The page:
WASHINGTON — As the deadline for filing income tax returns quickly approaches, the Internal Revenue Service this week issued its “Dirty Dozen” taxpayer scams in an effort to protect those who may fall victim to preparer fraud and may be coaxed into hiding income overseas.
Tax schemes are illegal and can lead to imprisonment and fines for both scam artists and taxpayers. Taxpayers pulled into these schemes must repay unpaid taxes plus interest and penalties.
The warning comes at a time when the number of taxpayers using outside assistance has increased. Between 1993 and 2005, the number of taxpayers who prepared their own tax returns fell more than two-thirds. For 2007 and 2008, over 80 percent of all federal tax returns were filed either using a tax return preparer or software. The IRS begins its “Dirty Dozen” list by addressing return preparer fraud.
If the taxpayer is promised a refund which sounds too good to be true, it most likely is, said IRS Commissioner Doug Shulman. Be leery of preparers who are not registered with the IRS. All tax return preparers are now required to register with the IRS and obtain a preparer tax identification number (PTIN). This is in addition to both competency tests and ongoing continuing professional education for all paid tax return preparers except attorneys, certified public accountants (CPAs) and enrolled agents.
Shady preparers may skim a portion of their client’s refunds or charge inflated fees, IRS officials said.
Another illegal strategy taxpayers are advised to not partake in is hiding income overseas. The IRS is aggressive in its pursuit of these offenders, as well as anyone who is involved in this process. Some evade taxes by using offshore debit cards, credit cards, wire transfers, foreign trusts, employee-leasing schemes, private annuities, or insurance plans. If these taxpayers come forth voluntarily, however, it may mitigate their risk of criminal prosecution. Last year, 14,700 voluntary disclosures were received.
Phishing is the third method of scheming that the IRS lists. Phishing is when scam artists trick unsuspecting victims into revealing personal or financial information online. These impersonation schemes flourish during the filing season and typically take the form of e-mails, tweets, phone calls or phony Web sites.
The easiest way to ensure that any divulged personal information is going to a safe source is to make sure that the Web address begins with www.irs.gov. If you receive suspicious contact, inform the IRS at email@example.com.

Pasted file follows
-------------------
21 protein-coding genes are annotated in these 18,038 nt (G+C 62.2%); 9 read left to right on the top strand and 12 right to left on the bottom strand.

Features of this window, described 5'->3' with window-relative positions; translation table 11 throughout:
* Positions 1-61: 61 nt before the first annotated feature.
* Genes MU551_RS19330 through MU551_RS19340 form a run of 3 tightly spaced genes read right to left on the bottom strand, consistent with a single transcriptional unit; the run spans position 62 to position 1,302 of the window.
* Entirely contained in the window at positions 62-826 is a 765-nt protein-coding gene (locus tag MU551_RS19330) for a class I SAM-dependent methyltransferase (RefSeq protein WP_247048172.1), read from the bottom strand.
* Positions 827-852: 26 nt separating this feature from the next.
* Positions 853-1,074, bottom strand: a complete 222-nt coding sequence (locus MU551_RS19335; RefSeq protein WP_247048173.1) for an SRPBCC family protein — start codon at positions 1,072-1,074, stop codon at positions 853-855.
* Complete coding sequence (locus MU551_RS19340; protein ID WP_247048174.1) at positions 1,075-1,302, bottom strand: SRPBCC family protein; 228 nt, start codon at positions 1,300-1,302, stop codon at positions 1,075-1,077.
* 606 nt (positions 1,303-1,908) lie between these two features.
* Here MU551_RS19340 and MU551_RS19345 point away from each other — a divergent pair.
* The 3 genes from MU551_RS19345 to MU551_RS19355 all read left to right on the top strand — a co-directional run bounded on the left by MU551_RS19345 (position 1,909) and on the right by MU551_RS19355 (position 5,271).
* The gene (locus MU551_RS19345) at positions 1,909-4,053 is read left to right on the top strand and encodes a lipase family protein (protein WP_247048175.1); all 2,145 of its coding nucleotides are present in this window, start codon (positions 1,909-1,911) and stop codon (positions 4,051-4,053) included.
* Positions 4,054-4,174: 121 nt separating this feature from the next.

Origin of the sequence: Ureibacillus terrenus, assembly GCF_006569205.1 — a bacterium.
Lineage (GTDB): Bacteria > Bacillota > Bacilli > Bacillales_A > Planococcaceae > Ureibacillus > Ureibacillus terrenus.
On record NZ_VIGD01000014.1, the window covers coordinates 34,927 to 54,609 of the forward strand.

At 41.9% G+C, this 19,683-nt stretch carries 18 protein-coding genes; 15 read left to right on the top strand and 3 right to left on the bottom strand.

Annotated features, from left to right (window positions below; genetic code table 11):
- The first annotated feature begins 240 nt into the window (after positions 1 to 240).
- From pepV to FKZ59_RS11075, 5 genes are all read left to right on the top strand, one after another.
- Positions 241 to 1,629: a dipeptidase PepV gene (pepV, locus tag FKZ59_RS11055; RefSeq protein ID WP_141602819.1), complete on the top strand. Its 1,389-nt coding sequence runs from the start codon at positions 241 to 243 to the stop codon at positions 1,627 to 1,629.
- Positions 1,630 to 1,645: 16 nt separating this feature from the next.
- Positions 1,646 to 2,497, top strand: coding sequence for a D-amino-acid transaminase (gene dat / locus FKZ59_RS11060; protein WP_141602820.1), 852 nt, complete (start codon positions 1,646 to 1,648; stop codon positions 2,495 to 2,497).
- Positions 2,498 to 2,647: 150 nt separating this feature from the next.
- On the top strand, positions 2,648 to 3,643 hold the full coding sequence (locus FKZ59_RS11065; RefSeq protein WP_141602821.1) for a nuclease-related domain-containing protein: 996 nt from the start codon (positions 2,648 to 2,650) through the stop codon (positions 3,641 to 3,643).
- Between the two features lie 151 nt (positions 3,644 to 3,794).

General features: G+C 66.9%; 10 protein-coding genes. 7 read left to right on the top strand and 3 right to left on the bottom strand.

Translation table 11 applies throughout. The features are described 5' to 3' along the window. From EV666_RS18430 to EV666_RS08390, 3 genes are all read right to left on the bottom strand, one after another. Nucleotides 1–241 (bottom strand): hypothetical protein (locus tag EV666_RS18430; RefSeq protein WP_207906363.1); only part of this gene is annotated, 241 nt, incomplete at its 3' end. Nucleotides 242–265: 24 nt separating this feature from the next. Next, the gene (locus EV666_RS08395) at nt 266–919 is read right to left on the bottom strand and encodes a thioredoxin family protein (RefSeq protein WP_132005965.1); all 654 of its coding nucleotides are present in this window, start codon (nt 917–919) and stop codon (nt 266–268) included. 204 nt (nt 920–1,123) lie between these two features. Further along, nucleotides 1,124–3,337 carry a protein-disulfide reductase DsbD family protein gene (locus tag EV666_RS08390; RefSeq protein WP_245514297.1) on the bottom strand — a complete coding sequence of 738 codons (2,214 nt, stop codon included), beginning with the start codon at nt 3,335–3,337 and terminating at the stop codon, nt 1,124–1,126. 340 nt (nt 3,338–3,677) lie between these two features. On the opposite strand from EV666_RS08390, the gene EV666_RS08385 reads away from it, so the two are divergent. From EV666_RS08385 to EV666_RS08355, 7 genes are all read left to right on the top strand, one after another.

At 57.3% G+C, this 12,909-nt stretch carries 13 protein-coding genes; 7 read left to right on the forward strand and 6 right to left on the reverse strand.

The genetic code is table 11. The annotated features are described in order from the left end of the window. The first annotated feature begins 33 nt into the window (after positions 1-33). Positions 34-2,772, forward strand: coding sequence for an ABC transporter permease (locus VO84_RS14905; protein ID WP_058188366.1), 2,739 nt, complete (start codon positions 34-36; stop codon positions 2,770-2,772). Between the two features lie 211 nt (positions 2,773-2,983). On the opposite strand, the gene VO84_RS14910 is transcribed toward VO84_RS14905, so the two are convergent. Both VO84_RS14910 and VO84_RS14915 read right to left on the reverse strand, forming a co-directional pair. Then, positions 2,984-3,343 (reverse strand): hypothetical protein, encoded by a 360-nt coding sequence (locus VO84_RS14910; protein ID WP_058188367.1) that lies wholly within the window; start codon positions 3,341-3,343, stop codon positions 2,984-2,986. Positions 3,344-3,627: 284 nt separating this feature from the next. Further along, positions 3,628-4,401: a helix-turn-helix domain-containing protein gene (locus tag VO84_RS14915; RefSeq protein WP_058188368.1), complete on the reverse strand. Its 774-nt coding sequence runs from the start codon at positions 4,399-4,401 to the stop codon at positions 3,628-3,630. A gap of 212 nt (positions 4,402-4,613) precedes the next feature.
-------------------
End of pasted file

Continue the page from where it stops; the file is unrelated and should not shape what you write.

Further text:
The fourth problem encountered is filing false or misleading forms. In this instance, taxpayers fabricate an information return and falsely claim the corresponding amount to receive a tax refund. Claiming false withholding credits are usually used to legitimize erroneous refund claims.
The fifth scam involves nontaxable Social Security benefits with exaggerated withholding credits. This tactic results in no income reported on the IRS tax return. Errors on this type of return may result in a $5,000 penalty.
Another abuse involves charitable organizations and deductions. A common method is for several organizations to claim the full value for both the receipt and distribution of the same non-cash contribution.
Frivolous arguments are also among the scams listed by the IRS. Promoters of frivolous schemes get people to make outlandish claims, such as suggesting that the filing of a tax return is voluntary. Arguments like these are false and have been thrown out of court.
Eighth, the abuse of retirement plans is when taxpayers shift appreciated assets at less than fair market value into Roth Individual Retirement Arrangements (IRAs) or companies owned by their IRAs.
Ninth on the IRS list is disguised corporate ownership. Sometimes companies are created solely to disguise the ownership of the business or financial activity. In extreme cases, these entities are even used to facilitate terrorism financing.
Tenth on this list is the problem of providing false numbers for wage or income-related information, which lowers the amount of taxes owed. Typically a form 4852 (substitute form W-2) is used as a way to reduce taxable income to zero. Participating in this also warrants a $5,000 penalty.
The next item the IRS cites is the misuse of trusts. The IRS acknowledges that there are obviously legitimate uses of trusts in tax and estate planning, but this does not include the reduction of income subject to tax.
Last on this “Dirty Dozen” list is fuel tax credit scams. Concisely put, the IRS receives claims for the fuel tax credit that are excessive, and often the taxpayers income level makes the claim unreasonable. An example of someone eligible would be farmers who use fuel for off-highway business purposes.
Suspected tax fraud can be reported to the IRS using Form 3949-A.